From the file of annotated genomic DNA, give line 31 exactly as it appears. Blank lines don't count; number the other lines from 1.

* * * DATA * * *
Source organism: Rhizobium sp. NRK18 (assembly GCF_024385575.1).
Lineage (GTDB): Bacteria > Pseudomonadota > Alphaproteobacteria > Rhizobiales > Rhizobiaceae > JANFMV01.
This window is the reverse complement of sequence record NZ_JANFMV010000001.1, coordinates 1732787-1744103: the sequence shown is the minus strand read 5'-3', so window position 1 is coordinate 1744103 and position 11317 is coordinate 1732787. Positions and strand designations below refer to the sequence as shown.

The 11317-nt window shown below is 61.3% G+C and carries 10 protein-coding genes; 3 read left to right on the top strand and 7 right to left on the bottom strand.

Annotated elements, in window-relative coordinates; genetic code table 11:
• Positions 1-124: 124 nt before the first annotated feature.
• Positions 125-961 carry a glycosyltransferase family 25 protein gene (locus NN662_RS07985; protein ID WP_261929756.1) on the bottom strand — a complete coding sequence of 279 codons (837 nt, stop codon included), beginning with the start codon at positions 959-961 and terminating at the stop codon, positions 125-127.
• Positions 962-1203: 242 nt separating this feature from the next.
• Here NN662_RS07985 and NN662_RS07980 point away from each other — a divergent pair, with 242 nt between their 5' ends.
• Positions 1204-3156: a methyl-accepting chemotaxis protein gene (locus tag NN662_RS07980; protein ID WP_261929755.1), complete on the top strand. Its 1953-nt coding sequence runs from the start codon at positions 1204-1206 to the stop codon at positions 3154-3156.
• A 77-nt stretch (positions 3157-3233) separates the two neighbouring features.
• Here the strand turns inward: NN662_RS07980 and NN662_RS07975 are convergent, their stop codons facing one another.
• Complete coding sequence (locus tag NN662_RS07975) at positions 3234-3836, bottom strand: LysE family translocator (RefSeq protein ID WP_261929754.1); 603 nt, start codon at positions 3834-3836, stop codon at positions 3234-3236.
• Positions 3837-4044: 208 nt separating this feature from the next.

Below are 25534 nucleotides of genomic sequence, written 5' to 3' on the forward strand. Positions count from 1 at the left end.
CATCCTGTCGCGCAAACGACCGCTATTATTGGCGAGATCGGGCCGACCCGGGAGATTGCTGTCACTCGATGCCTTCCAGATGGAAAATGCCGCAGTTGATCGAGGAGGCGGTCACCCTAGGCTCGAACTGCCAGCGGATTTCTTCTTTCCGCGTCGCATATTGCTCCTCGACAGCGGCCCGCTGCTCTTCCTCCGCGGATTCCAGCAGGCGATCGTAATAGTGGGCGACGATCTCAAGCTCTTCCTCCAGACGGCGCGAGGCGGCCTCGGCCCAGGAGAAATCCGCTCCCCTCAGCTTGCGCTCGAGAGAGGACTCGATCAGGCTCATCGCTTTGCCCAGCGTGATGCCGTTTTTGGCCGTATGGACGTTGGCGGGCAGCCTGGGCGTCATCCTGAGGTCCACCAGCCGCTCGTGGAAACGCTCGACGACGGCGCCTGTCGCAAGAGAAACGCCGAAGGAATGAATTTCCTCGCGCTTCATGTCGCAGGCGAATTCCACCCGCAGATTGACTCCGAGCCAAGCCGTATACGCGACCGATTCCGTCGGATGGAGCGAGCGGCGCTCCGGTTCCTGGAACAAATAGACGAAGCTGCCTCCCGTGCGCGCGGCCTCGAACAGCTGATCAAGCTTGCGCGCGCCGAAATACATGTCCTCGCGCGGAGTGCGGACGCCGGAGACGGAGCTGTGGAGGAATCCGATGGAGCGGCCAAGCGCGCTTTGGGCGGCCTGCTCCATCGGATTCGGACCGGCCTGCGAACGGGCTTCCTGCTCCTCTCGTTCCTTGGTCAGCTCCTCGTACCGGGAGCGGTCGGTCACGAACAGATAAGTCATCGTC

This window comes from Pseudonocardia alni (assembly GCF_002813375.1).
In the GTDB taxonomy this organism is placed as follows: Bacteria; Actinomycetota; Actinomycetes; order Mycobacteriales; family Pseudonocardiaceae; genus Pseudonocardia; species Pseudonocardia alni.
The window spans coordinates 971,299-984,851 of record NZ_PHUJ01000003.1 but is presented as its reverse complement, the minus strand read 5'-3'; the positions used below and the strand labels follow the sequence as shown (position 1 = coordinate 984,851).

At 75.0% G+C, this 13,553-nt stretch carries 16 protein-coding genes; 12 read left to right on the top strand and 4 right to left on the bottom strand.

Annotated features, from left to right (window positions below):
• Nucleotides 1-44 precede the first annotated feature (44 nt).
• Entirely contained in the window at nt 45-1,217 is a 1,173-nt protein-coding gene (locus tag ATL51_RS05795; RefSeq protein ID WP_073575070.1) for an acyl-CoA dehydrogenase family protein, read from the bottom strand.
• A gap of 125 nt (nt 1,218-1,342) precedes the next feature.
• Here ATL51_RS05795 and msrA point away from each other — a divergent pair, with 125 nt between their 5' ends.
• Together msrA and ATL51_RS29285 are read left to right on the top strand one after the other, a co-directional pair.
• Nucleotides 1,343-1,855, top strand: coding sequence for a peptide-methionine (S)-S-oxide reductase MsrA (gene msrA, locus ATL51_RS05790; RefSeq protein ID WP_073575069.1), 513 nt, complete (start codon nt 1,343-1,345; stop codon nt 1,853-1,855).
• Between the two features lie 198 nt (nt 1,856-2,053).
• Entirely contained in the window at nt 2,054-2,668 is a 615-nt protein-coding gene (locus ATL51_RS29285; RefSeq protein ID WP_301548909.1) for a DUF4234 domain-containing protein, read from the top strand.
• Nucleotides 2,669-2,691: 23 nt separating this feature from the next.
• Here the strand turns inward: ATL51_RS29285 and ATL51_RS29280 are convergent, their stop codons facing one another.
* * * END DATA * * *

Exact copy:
• Here the strand turns inward: ATL51_RS29285 and ATL51_RS29280 are convergent, their stop codons facing one another.